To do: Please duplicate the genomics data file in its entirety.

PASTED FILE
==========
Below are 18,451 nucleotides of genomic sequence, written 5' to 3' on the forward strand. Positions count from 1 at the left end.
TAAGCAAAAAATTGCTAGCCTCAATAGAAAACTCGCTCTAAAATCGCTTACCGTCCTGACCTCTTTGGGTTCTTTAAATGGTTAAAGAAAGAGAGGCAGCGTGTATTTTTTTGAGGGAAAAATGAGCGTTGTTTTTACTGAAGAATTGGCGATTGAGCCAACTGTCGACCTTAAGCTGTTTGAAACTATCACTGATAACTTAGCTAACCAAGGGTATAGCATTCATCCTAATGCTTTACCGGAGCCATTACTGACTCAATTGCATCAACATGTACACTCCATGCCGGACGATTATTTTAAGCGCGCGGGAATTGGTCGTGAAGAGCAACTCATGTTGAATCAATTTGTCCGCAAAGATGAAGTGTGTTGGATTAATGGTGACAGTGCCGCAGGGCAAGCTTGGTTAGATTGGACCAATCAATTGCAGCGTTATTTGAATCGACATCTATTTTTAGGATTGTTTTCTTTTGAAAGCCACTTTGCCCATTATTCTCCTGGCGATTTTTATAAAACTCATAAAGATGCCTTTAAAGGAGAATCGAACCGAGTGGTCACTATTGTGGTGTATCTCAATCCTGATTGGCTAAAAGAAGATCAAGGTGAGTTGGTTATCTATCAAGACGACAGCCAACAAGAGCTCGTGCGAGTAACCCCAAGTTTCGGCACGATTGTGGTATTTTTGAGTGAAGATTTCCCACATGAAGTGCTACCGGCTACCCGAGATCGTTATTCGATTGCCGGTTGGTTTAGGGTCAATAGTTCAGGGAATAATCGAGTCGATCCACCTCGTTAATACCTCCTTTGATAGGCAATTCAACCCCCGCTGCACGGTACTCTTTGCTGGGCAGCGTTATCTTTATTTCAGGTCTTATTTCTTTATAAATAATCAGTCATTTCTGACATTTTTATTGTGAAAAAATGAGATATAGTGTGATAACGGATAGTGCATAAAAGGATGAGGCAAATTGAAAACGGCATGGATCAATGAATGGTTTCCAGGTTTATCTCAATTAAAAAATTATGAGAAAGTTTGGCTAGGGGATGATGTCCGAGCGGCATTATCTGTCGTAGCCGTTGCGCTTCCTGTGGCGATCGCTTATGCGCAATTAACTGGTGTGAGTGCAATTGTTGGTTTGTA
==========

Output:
Below are 18,451 nucleotides of genomic sequence, written 5' to 3' on the forward strand. Positions count from 1 at the left end.
TAAGCAAAAAATTGCTAGCCTCAATAGAAAACTCGCTCTAAAATCGCTTACCGTCCTGACCTCTTTGGGTTCTTTAAATGGTTAAAGAAAGAGAGGCAGCGTGTATTTTTTTGAGGGAAAAATGAGCGTTGTTTTTACTGAAGAATTGGCGATTGAGCCAACTGTCGACCTTAAGCTGTTTGAAACTATCACTGATAACTTAGCTAACCAAGGGTATAGCATTCATCCTAATGCTTTACCGGAGCCATTACTGACTCAATTGCATCAACATGTACACTCCATGCCGGACGATTATTTTAAGCGCGCGGGAATTGGTCGTGAAGAGCAACTCATGTTGAATCAATTTGTCCGCAAAGATGAAGTGTGTTGGATTAATGGTGACAGTGCCGCAGGGCAAGCTTGGTTAGATTGGACCAATCAATTGCAGCGTTATTTGAATCGACATCTATTTTTAGGATTGTTTTCTTTTGAAAGCCACTTTGCCCATTATTCTCCTGGCGATTTTTATAAAACTCATAAAGATGCCTTTAAAGGAGAATCGAACCGAGTGGTCACTATTGTGGTGTATCTCAATCCTGATTGGCTAAAAGAAGATCAAGGTGAGTTGGTTATCTATCAAGACGACAGCCAACAAGAGCTCGTGCGAGTAACCCCAAGTTTCGGCACGATTGTGGTATTTTTGAGTGAAGATTTCCCACATGAAGTGCTACCGGCTACCCGAGATCGTTATTCGATTGCCGGTTGGTTTAGGGTCAATAGTTCAGGGAATAATCGAGTCGATCCACCTCGTTAATACCTCCTTTGATAGGCAATTCAACCCCCGCTGCACGGTACTCTTTGCTGGGCAGCGTTATCTTTATTTCAGGTCTTATTTCTTTATAAATAATCAGTCATTTCTGACATTTTTATTGTGAAAAAATGAGATATAGTGTGATAACGGATAGTGCATAAAAGGATGAGGCAAATTGAAAACGGCATGGATCAATGAATGGTTTCCAGGTTTATCTCAATTAAAAAATTATGAGAAAGTTTGGCTAGGGGATGATGTCCGAGCGGCATTATCTGTCGTAGCCGTTGCGCTTCCTGTGGCGATCGCTTATGCGCAATTAACTGGTGTGAGTGCAATTGTTGGTTTGTA